Right. Finished this. I apologise in advance if this review comes across as negative -- I think this has potential to be a really neat little story, but there's quite a bit of work that needs to be done before it reaches that point. So I'm going to pick out the areas which needs the most work.
Firstly, as I just said, I liked the overall concept (A group of teens and young adults are forced or force themselves to go to a Christian retreat to be rid of their homosexuality, only to have a hand in creating man-eating demons). However, I feel that you're missing a massive trick here, as this idea is ripe for so much irony! What if this retreat 'cures' them of their homosexuality, only for them to find that the monsters only attack straight people? So then they have to try and learn how to be gay again? And even the pastors want to become gay, to prevent themselves from the monsters? So the roles are reversed -- instead of the pastors trying to 'cure' the campers of their homosexuality, the campers are now trying to 'cure' the pastors of their straightness?
Also, I never really understood how the camp is designed to cure them of their homosexuality, as we never saw any specifics. We never saw what their methods were. Little things like this do damage your script, as they give the writer the impression that you're not 100% sure of your concept. So show us this!But anyway, what were my main issues with this?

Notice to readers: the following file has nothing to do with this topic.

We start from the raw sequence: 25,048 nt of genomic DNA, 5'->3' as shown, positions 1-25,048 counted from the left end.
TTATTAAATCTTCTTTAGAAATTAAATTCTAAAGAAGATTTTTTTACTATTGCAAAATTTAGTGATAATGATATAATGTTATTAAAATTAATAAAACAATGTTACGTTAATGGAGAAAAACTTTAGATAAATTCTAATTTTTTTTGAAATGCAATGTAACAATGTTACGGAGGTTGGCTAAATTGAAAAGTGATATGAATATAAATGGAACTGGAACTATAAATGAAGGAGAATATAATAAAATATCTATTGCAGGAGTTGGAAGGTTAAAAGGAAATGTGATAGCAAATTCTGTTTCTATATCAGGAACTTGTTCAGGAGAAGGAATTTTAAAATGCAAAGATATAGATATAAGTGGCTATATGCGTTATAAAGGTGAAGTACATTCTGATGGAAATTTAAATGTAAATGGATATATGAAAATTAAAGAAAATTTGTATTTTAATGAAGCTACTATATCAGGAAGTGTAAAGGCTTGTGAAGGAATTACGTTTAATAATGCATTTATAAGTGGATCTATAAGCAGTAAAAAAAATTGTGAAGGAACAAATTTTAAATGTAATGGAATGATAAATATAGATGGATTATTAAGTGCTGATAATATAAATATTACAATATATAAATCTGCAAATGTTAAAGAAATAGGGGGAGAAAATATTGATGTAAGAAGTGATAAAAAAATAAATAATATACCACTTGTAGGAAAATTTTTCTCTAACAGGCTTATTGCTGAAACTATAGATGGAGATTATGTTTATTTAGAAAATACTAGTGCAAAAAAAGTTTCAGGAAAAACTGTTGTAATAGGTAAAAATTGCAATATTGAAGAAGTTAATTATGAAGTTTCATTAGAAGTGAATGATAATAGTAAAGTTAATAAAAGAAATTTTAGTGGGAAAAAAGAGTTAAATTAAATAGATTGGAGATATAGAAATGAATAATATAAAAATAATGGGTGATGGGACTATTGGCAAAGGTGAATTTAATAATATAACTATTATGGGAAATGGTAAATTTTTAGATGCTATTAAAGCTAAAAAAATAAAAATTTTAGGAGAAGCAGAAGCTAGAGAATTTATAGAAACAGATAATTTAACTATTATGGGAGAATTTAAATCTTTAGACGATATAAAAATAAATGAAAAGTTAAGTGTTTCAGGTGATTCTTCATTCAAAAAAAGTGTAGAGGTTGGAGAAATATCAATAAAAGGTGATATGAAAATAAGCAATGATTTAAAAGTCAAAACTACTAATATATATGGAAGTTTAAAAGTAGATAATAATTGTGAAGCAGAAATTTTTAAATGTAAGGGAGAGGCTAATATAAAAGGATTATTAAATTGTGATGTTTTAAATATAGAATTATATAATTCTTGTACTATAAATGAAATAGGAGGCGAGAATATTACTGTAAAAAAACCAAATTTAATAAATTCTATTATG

1) The structure.
2) Your protagonist.
I'll go into both these points in a little bit of detail for you, identifying the specific issues I had with both these problems, and throwing a few suggestions out there of ways to rectify this issues.1) The structure
As soon as I opened this script and saw that it was only 72 pages long, I knew there were going to be some issues with the structure. Nine times out of ten, when a script deviates substantially from the norm, in terms of page count, there are some pretty significant structural issues -- and unfortunately, this script was one of these 'nines'.
So what issues did I have with the structure? Well, there didn't really seem to be a structure here. You open up with a monster attack. We then spend the next 10 pages with a closeted star, thus setting him up as our protagonist. We then jump to a camp, spend 15 pages with another set of characters -- where all they do is talk to each other, no scene goals, nothing driving the story, etc. -- only for two of these new characters to get attacked around the page 28 mark. OK, page 28 -- that's fine for a first act break, if you're rolling with a 120 page script, or something similar (roughly speaking, your first act = 25% of your page count; second act = 50%; third act = 25%). But with a script as short as this, you need to get to your second act as quick as possible (around page 20), to stop the script feeling like all it is is set up.
But anyway, OK -- so first act break occurs on page 28... or does it? The reason that I ask this, is because despite this event occurring, no real story emerges for another 20 pages! And what I mean by this is no one wants anything until around page 48 (when they decide to take down the monsters). Until this, everyone's still just sitting around talking, without any scene goals or conflict, etc.